In January 1995, Duke made a pilgrimage to New York City to meet with several investment banking firms. Of the four meetings, one firm showed particular interest in Micro-Link's storage device. In fact, Duke recalls, this investment banking firm connected the StoreMaster to its own computer network-and promptly fell in love with the product.
But beauty is in the eye of the beholder. "While some of the bankers at this firm thought Micro-Link was ripe for an initial public offering [IPO]," recalls Morton, "there were others there who thought we should merge with one of the other high-tech companies they had taken public earlier." Unfortunately, when the primary advocate of the IPO left the firm, Micro-Link found itself considering a marriage proposal it had never wanted in the first place.
Not to worry: By late spring, another investment banking firm was "hot to trot." So, letting the first suitor wither on the vine-a tactic which, in hindsight, Morton says was a mistake-Micro-Link focused on the new proposal.
This investment banker issued a letter of intent to underwrite 1 million units priced between $5.50 and $6.50 per unit. The units consisted of one share of common stock and one common stock purchase warrant, which would allow the holder to buy an additional share at a predetermined price. In addition, the firm offered to "bridge the deal," meaning they would also underwrite a private placement of $700,000 that would be repaid once the IPO was done. Later on, this amount was increased to $1 million.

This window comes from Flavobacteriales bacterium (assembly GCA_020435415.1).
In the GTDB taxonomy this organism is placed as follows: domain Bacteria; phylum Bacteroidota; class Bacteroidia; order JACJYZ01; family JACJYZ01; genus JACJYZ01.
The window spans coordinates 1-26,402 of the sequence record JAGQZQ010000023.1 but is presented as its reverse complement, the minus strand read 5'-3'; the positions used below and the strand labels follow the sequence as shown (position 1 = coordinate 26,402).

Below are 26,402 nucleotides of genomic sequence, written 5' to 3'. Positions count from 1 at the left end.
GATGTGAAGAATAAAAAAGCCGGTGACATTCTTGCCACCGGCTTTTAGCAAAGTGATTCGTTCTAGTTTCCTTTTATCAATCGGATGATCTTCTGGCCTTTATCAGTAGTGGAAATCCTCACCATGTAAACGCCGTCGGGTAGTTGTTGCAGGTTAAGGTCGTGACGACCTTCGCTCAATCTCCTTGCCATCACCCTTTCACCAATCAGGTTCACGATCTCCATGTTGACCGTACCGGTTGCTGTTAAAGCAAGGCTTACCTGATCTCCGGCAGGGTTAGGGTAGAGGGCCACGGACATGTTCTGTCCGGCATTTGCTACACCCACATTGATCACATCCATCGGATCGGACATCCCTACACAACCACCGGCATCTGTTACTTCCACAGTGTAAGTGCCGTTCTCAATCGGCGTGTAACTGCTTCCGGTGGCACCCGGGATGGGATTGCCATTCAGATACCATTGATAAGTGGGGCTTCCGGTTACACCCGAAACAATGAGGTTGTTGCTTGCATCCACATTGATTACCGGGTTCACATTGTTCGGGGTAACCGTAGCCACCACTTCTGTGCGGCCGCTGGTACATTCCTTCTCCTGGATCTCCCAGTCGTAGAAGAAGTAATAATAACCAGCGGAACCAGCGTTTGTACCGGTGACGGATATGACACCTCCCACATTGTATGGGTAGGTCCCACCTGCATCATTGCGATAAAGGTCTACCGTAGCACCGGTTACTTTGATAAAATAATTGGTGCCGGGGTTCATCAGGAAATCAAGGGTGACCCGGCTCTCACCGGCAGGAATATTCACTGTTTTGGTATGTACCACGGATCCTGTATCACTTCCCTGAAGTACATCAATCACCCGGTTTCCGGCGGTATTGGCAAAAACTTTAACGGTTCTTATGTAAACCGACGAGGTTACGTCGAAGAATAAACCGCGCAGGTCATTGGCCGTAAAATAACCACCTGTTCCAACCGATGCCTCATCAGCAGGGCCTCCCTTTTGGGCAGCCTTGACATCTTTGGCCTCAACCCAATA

Morton recalls the bridge financing was to be completed during October and the IPO was to be done in the first week of December. Morton spent the summer preparing the various offering memorandums.
But when the underwriter got behind schedule, the deal got pushed into November. And when executives from the underwriter visited Micro-Link to discuss the bridge financing, Morton recalls, "They tore apart the offering memorandum so badly, it caused even more delays."
In December, with draft seven of the private placement memorandum in circulation, the underwriter asked Micro-Link management to make a presentation before its "commitment committee."
"We thought this would be a rubber-stamp affair," recalls Morton. But after the meeting, attitudes changed, phone calls to the underwriter went unreturned . . . and, in the end, the plug got pulled on the deal.